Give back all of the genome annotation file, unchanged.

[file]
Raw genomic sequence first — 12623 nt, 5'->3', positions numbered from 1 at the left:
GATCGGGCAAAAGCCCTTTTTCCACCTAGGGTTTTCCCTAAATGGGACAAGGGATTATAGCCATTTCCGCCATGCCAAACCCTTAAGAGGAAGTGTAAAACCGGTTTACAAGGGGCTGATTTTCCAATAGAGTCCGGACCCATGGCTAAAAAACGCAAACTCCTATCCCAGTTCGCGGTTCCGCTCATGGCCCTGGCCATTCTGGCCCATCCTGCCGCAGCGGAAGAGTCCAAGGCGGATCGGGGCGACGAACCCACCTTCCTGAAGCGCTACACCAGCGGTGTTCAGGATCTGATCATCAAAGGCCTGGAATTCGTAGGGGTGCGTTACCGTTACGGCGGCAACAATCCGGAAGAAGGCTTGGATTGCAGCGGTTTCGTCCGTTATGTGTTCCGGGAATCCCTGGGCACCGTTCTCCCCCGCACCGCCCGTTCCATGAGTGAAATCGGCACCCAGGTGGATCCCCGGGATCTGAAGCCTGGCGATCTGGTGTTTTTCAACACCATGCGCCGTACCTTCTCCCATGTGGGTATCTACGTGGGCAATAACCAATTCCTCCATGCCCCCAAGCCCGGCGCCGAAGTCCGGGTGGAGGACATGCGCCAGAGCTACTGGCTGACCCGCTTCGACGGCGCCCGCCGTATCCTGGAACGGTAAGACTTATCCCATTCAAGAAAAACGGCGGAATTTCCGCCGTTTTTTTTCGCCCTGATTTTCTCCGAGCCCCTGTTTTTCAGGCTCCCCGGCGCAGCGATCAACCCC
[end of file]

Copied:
Raw genomic sequence first — 12623 nt, 5'->3', positions numbered from 1 at the left:
GATCGGGCAAAAGCCCTTTTTCCACCTAGGGTTTTCCCTAAATGGGACAAGGGATTATAGCCATTTCCGCCATGCCAAACCCTTAAGAGGAAGTGTAAAACCGGTTTACAAGGGGCTGATTTTCCAATAGAGTCCGGACCCATGGCTAAAAAACGCAAACTCCTATCCCAGTTCGCGGTTCCGCTCATGGCCCTGGCCATTCTGGCCCATCCTGCCGCAGCGGAAGAGTCCAAGGCGGATCGGGGCGACGAACCCACCTTCCTGAAGCGCTACACCAGCGGTGTTCAGGATCTGATCATCAAAGGCCTGGAATTCGTAGGGGTGCGTTACCGTTACGGCGGCAACAATCCGGAAGAAGGCTTGGATTGCAGCGGTTTCGTCCGTTATGTGTTCCGGGAATCCCTGGGCACCGTTCTCCCCCGCACCGCCCGTTCCATGAGTGAAATCGGCACCCAGGTGGATCCCCGGGATCTGAAGCCTGGCGATCTGGTGTTTTTCAACACCATGCGCCGTACCTTCTCCCATGTGGGTATCTACGTGGGCAATAACCAATTCCTCCATGCCCCCAAGCCCGGCGCCGAAGTCCGGGTGGAGGACATGCGCCAGAGCTACTGGCTGACCCGCTTCGACGGCGCCCGCCGTATCCTGGAACGGTAAGACTTATCCCATTCAAGAAAAACGGCGGAATTTCCGCCGTTTTTTTTCGCCCTGATTTTCTCCGAGCCCCTGTTTTTCAGGCTCCCCGGCGCAGCGATCAACCCC